Jasmine Samara speaks poetically about the almost miraculous meeting of her parents—her father, a Palestinian Muslim, and her mother, a Mennonite, who grew up on an Illinois farm. Although they met in the United States, at a restaurant where her mother held a summer job as a waitress, they soon moved to Saudi Arabia to raise their family. Against a harsh cultural and economic backdrop, Ms. Samara's parents strived to ensure the best education for their children and to pass along their religious values.
Paradoxically, says Ms. Samara, it was her studies at Yale—of which her parents were immensely proud—that led her to question the attitudes toward women and social customs that she had observed growing up. She has since struggled to maintain a delicate balance between respect for certain Muslim traditions and her growing passion for human—and particularly women's—rights.
She soon became interested in women's reproductive rights and for her senior thesis researched the impact of nationalism on the reproductive rights of both Palestinian and Israeli women; both groups have been encouraged to reproduce more citizens for their "side."
A political science major, Ms. Samara returned in 1998 to Saudi Arabia as an intern for the U.S. Department of State. While there, she began to be more aware of, and more uncomfortable with, the restrictions that faced women.
"In Saudi Arabia, everything has to be planned in advance," she says. "Women may not drive, and if they walk down the street alone, they are harassed, so they always have to have a driver. Women also have to wear a long cloak and cover their hair." These restrictions disturbed Ms. Samara particularly because it was not clear to her which ones were mandated by law, which were matters of custom, and who was making the rules. The experience forced her to explore further which traditions she wanted to keep, which she wanted to dispense with, and which to modify. It also furthered her interest in human rights law and how it is made and enforced.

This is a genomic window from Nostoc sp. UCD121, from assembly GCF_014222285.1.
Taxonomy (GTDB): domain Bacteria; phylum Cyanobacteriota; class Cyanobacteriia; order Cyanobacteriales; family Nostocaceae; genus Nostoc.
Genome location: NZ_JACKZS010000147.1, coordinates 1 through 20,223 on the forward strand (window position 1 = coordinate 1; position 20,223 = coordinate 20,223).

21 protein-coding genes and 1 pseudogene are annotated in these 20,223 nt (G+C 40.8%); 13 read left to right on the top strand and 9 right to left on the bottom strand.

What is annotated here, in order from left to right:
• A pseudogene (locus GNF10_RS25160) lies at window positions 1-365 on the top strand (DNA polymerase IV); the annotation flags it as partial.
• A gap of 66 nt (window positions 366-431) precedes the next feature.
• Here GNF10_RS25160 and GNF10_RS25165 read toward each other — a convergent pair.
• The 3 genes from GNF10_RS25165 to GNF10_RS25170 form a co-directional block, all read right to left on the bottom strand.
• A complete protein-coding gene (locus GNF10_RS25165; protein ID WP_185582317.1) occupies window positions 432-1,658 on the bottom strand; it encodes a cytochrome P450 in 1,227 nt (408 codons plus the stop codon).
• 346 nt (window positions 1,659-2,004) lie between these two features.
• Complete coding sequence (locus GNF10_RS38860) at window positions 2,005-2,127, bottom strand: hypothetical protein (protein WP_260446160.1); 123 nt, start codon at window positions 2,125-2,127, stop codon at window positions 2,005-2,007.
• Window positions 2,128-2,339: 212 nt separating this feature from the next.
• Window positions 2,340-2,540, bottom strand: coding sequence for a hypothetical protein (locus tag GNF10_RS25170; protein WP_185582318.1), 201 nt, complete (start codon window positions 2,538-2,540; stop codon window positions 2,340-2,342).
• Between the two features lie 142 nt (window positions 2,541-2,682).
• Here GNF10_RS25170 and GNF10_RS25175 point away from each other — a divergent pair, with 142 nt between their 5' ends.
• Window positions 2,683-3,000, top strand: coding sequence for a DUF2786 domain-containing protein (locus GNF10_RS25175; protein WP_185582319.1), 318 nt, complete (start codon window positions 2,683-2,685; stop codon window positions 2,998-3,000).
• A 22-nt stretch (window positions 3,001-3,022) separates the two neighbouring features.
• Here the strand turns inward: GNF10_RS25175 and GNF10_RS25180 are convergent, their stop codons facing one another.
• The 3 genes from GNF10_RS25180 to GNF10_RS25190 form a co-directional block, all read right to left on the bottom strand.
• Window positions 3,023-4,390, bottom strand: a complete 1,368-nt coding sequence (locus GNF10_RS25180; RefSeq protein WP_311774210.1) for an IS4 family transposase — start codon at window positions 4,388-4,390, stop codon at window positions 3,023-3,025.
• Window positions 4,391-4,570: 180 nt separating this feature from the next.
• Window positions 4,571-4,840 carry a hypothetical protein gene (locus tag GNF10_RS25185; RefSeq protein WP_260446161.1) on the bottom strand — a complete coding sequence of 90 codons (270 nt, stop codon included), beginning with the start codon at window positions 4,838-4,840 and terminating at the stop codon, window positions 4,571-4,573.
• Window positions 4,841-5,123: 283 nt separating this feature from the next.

She chose Columbia Law School for its reputation for excellence in international human rights scholarship and took advantage of numerous opportunities to explore this field. Ms. Samara enjoyed courses in International Law, Comparative Criminal Law, and Immigration Law, but her favorite class was a seminar on Sexuality, Gender, Health and Human Rights taught by Lecturer Carole Vance.
During the past two school years, she has worked with RightsLink, an organization that provides research assistance to domestic and international human rights organizations. For one project, she researched how human rights commissions, like South Africa's Truth and Reconciliation Commission, have or have not addressed gender issues.
During law school, Ms. Samara maintained links to her past through the Law School's Middle Eastern and North African student organization Qanun. She says it is hard, as an Arab-American, not to feel like an ambassador, but that is not her mission. In fact, her experience at the Law School broadened her interests from international human rights to concerns in the United States. While in the Prisoners and Families Clinic, for example, she taught inmates about their parental rights and worked on an appeal of a parole denial for an incarcerated mother.
Ms. Samara is currently a law clerk in the litigation department of Davis Polk Wardwell in New York. She works mainly on commercial litigation matters and also does pro bono political asylum work.